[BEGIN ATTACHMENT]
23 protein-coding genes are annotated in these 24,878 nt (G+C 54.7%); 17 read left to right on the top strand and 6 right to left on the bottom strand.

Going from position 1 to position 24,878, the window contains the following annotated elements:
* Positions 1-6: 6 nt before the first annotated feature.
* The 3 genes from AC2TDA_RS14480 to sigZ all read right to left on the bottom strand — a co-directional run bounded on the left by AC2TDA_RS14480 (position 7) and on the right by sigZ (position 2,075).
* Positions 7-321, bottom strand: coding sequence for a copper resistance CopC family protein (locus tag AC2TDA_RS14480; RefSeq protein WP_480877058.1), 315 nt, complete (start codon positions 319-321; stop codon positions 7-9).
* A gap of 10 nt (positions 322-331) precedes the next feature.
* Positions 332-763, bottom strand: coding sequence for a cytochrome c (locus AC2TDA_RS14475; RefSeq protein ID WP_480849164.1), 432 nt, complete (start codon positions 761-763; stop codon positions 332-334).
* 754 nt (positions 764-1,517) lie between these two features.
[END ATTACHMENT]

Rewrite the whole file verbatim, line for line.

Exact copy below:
23 protein-coding genes are annotated in these 24,878 nt (G+C 54.7%); 17 read left to right on the top strand and 6 right to left on the bottom strand.

Going from position 1 to position 24,878, the window contains the following annotated elements:
* Positions 1-6: 6 nt before the first annotated feature.
* The 3 genes from AC2TDA_RS14480 to sigZ all read right to left on the bottom strand — a co-directional run bounded on the left by AC2TDA_RS14480 (position 7) and on the right by sigZ (position 2,075).
* Positions 7-321, bottom strand: coding sequence for a copper resistance CopC family protein (locus tag AC2TDA_RS14480; RefSeq protein WP_480877058.1), 315 nt, complete (start codon positions 319-321; stop codon positions 7-9).
* A gap of 10 nt (positions 322-331) precedes the next feature.
* Positions 332-763, bottom strand: coding sequence for a cytochrome c (locus AC2TDA_RS14475; RefSeq protein ID WP_480849164.1), 432 nt, complete (start codon positions 761-763; stop codon positions 332-334).
* 754 nt (positions 764-1,517) lie between these two features.